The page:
And again: “Advances in both science and technology occurred not in spite of Christianity but because of it. Contrary to conventional wisdom, science did not suddenly flourish once Europe cast aside religious ‘superstitions’ during the so-called Enlightenment. Science arose in the West—and only in the West — precisely because the Judeo-Christian conception of God encouraged and even demanded this pursuit.”

Christianity also put a check on the abuse of power and helped lay the groundwork for new democracies. For example, “Christian theology also provided the moral basis for the establishment of responsive regimes. But political freedom did not emerge throughout Christendom. Rather, it appeared first in a number of Italian city-states.”

In his chapter on the “pursuit of knowledge” Stark shows how the “fundamental key to the rise of Western civilisation” was a commitment to knowledge, and the basis for this was the “Christian commitment to theology”. The much-maligned Scholastics, for example, were “fine scholars who founded Europe’s great universities, formulated and taught the experimental method, and launched Western science”.

Real theology, he reminds us, is a “sophisticated, highly rational discipline that has its roots in Judaism and in Greek philosophy but is fully developed only in Christianity”.

He concludes this chapter with these words: “The pursuit of knowledge did not suddenly appear in the seventeenth century. From early days, Christian theologians were devoted to natural philosophy. That provided the fundamental basis for the creation of universities, thus giving an institutional home for science. The Christian thinkers who studied and taught at these universities were responsible for remarkable advances in an era supposedly short on progress.”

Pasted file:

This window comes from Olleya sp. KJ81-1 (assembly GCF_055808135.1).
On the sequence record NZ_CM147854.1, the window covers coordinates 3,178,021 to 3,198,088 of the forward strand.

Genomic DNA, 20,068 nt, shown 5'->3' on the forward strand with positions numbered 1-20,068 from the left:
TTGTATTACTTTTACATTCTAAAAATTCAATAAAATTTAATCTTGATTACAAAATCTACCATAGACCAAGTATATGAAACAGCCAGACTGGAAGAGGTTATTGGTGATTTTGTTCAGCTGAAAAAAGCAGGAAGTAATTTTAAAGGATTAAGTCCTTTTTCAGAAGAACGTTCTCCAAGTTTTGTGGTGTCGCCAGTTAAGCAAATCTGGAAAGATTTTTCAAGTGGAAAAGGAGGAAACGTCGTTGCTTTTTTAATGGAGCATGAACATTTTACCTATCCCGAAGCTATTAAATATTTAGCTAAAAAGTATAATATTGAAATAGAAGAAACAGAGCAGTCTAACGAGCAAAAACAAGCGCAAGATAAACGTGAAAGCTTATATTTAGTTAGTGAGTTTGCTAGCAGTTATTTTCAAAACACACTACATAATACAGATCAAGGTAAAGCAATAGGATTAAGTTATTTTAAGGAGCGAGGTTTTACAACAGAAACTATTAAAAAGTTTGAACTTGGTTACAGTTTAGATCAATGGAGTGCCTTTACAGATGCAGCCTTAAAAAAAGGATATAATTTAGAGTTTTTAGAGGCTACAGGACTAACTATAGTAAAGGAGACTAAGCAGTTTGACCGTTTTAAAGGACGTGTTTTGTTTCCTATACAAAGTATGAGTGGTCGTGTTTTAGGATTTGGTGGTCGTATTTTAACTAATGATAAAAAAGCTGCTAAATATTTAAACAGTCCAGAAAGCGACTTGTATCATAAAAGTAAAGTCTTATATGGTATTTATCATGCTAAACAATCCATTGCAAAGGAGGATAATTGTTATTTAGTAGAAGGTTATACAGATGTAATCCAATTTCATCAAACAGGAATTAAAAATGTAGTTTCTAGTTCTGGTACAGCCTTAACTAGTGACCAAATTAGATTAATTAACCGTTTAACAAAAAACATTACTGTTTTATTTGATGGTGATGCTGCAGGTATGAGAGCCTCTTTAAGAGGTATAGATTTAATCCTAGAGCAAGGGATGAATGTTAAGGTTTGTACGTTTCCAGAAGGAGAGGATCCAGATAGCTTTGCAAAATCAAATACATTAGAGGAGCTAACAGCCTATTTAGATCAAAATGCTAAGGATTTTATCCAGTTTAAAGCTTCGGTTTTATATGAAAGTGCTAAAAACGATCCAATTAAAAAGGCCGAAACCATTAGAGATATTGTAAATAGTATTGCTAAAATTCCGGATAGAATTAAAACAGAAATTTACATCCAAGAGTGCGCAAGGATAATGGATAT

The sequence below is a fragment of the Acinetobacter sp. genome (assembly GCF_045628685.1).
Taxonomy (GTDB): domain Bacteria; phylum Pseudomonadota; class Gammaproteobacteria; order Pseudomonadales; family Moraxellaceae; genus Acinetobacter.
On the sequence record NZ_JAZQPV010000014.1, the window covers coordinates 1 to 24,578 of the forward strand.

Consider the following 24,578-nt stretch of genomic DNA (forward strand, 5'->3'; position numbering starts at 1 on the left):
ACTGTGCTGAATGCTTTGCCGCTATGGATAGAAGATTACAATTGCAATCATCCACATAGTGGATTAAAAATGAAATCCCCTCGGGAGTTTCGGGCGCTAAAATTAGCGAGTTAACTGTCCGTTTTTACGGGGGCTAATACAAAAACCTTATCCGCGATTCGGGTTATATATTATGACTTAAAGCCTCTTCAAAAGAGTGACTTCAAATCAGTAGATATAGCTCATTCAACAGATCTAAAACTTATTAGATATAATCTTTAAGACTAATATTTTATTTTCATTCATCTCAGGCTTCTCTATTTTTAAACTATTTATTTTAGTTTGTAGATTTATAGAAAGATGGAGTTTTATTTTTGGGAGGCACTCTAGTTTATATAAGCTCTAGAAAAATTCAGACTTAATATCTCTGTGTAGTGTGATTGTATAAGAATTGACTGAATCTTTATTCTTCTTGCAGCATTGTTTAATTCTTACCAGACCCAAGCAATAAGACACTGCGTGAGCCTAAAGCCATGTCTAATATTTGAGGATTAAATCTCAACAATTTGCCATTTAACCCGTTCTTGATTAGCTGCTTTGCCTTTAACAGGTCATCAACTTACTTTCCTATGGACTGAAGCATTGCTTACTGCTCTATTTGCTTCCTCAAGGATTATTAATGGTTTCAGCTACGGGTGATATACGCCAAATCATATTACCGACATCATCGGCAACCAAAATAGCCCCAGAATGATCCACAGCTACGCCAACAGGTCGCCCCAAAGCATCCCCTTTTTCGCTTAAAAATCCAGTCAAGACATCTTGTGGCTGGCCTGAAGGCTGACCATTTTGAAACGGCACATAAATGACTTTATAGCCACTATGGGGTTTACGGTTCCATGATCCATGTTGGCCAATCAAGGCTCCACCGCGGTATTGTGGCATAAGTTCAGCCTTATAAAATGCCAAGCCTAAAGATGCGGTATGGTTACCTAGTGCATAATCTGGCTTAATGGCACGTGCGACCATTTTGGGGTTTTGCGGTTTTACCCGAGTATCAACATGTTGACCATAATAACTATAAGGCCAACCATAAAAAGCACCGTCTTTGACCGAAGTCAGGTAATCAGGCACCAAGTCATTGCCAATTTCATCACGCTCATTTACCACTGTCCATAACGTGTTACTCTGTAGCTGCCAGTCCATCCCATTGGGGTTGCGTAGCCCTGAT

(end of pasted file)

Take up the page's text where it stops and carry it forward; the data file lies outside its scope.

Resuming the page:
The new world conquests and colonies are also the stuff of myth and revisionism. The truth is, the conquered territories in South America were often real hell-holes. The ancient Aztecs for example had 18 major ceremonies a year that required extensive human sacrifices.

In North America slavery was widely practised before the arrival of Columbus, and it “was as brutal as anywhere else”. Indeed, in the 19th century American Indians began acquiring black slaves.

One last item: the much-despised Industrial Revolution was really a remarkable, humane achievement. Says Stark: “[The] Industrial Revolution did not initiate child labour, it ended it. From earliest times most children had laboured long and hard. But by gathering child labourers into factories, industrialisation made them visible.” This in turn led to child labour law reforms.

I have only scratched the surface here. How the West Won covers so much ground, and bursts so many revisionist bubbles, that the best thing I can do is urge you to get hold of it and read it from cover to cover.

Let me conclude with Stark’s final words: “A substantial degree of individual freedom is inseparable from Western modernity, and this is still lacking in much of the non-Western world.

“No doubt Western modernity has its limitations and discontents. Still, it is far better than the known alternatives — not only, or even primarily, because of its advanced technology but because of its fundamental commitment to freedom, reason and human dignity.”

Bill Muehlenberg is a commentator on contemporary issues, and lectures on ethics and philosophy. His website CultureWatch is at:

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All you need to know about